Summer Crock Pot Cooking, that week, on August 4, I made Boston Baked Beans from Not Your Mother's Slow Cooker Cookbook. This recipe, according to the cookbook, "has the exact same ingredients as those recorded by Abigail Adams of Massachusetts, wife of one president and mother of another, in her own handwritten cookbook from the late 1700s." Because it takes 10-12 hours on low after you precook the beans on high for an hour and a half, I ended up getting up at 6:00 a.m. just to start the crock pot. The beans (I used white navy beans; the recipe suggests either those or pea beans) had soaked overnight in the crock pot already, so when I got up I just drained them, put fresh water in, and turned it on for the hour and a half on high.
This is what the crock pot looked like when I first turned it on.
Now, this step in the directions is, I suspect, where my problems started. The recipe says, "Cover and cook on HIGH to bring to a boil, then reduce the heat to LOW and cook until the beans are soft, thick, and bubbling, 10 to 12 hours." This may have partly been poor planning on my part, but when I got up at 6:00 a.m. to make the baked beans, I had planned to eat them that night for dinner. I hadn't counted on the time needed to bring the crock pot "to a boil" and after 30-ish minutes, when it hadn't boiled yet, I turned to the internet to see how long it takes for a crock pot to boil on high. This was not at all helpful. The only things that google turned up were recipes, like this one, that call for turning the crock pot to high to get it to boil before turning it to low, or sites that said that liquids "do not boil" in the crock pot. I even asked the question on Yahoo answers, which got me nothing but the same old "crock pot's don't boil" line. Anyway, I think I left it on high for maybe like 45 minutes or so before turning it to low.
This is what it looked like at the end of cooking.
Grilled Portobello Mushrooms stacked with Fresh Spinach and Shaved Manchego Cheese. This was absolutely delicious. As you might be able to see from the picture, however, after cooking on low for 12 hours, my beans were still not "soft, thick, and bubbling." The taste was fabulous, but the texture of the beans was all wrong for baked beans. I turned the beans on high and let them cook that way for several more hours while I did some work and got ready for bed (and yes, the crock pot did "boil," but no I don't know how long it took to do that). Right before going to bed I started putting the beans in plastic containers to go in the fridge, and saw that they still had the wrong texture. So I left them on for a few more hours and my roommate put them in containers in the fridge before she went to bed several hours later. Guess what! The beans still were not the right texture.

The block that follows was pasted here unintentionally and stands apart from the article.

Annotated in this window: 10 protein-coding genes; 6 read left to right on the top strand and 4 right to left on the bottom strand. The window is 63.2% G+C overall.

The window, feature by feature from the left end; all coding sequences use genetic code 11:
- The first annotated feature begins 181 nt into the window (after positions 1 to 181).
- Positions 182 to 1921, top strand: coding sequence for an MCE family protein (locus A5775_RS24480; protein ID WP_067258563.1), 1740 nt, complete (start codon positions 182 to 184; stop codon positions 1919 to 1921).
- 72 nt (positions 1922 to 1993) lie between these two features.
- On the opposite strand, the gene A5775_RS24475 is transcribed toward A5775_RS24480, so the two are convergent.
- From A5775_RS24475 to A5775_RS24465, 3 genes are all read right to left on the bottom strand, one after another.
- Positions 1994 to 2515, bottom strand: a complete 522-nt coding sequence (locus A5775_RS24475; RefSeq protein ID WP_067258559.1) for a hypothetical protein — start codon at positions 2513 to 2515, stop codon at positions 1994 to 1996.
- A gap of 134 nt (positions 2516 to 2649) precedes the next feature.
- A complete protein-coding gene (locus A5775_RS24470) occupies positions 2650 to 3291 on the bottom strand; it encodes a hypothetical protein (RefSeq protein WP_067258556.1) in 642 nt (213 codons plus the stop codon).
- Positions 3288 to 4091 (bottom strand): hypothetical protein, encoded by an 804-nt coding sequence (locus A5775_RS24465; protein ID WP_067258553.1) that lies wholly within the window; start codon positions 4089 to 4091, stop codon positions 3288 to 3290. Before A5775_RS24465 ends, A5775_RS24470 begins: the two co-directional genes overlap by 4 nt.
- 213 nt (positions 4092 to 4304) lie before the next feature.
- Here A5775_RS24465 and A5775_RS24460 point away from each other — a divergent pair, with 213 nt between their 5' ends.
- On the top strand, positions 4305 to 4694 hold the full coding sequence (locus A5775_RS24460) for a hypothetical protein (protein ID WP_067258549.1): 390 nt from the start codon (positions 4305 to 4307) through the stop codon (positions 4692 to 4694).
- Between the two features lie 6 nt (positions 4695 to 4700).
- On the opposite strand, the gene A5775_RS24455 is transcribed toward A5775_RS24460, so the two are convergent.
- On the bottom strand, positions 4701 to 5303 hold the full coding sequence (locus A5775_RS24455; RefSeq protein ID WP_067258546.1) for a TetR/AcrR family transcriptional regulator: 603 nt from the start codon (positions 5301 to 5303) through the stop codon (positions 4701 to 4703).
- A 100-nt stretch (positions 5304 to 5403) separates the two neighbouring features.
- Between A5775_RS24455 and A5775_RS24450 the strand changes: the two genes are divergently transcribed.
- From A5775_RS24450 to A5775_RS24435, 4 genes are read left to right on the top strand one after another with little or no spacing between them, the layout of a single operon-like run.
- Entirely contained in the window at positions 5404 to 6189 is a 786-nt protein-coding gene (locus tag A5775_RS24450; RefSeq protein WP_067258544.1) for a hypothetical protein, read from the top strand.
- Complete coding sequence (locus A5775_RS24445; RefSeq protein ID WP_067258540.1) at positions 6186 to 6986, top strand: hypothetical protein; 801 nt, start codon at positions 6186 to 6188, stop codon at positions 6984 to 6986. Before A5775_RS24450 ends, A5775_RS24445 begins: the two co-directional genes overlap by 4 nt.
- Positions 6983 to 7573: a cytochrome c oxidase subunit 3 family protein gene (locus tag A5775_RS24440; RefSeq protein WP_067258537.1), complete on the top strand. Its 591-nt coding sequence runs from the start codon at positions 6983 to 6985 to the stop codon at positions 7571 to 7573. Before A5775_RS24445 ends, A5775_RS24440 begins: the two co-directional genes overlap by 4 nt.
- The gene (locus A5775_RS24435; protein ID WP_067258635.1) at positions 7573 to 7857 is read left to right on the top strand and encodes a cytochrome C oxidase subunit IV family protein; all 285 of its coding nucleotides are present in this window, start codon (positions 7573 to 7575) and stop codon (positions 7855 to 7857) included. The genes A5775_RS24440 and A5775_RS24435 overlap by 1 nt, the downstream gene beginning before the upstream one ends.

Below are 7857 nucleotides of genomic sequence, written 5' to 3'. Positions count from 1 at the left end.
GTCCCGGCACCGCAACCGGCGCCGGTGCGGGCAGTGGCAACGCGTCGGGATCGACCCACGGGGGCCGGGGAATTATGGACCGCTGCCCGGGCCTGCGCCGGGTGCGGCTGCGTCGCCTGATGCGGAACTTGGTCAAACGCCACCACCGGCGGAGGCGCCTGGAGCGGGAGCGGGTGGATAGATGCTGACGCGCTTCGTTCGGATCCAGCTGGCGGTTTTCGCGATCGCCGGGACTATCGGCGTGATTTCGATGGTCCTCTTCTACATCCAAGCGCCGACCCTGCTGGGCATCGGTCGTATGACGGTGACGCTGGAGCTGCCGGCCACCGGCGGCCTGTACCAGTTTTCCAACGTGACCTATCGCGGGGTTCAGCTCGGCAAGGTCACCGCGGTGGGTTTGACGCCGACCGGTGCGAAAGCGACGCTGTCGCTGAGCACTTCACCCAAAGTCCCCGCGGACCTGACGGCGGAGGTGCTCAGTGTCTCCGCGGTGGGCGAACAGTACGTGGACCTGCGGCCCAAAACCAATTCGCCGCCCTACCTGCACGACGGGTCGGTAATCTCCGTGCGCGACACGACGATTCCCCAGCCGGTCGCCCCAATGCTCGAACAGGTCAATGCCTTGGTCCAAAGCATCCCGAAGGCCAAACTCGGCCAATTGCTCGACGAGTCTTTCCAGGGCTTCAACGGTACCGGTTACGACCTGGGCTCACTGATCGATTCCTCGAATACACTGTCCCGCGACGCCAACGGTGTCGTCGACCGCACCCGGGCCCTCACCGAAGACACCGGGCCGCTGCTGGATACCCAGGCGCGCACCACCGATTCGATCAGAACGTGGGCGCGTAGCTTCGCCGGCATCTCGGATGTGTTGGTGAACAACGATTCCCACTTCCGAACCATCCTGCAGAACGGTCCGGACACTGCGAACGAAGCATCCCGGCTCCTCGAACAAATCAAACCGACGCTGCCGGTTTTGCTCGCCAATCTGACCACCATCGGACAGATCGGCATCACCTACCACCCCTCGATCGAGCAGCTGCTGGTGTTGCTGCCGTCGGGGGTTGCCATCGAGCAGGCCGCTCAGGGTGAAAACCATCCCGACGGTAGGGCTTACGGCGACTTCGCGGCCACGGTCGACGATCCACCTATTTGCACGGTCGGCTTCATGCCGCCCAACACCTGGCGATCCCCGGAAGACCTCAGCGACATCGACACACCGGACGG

Now, my roommate and I speculated about all this and came up with possible reasons why the beans didn't turn out correctly. First, the beans could have been stale and I just didn't look closely enough when I first put them in to soak to notice this. Second, it could have been the failure to get the crock pot to boil before I turned it on low. Third, perhaps not adding the extra salt affected the recipe in some way. And fourth, perhaps the beans just need to cook for a longer period of time. If anyone is willing, I'd love someone else to try making this recipe to see how it works for you.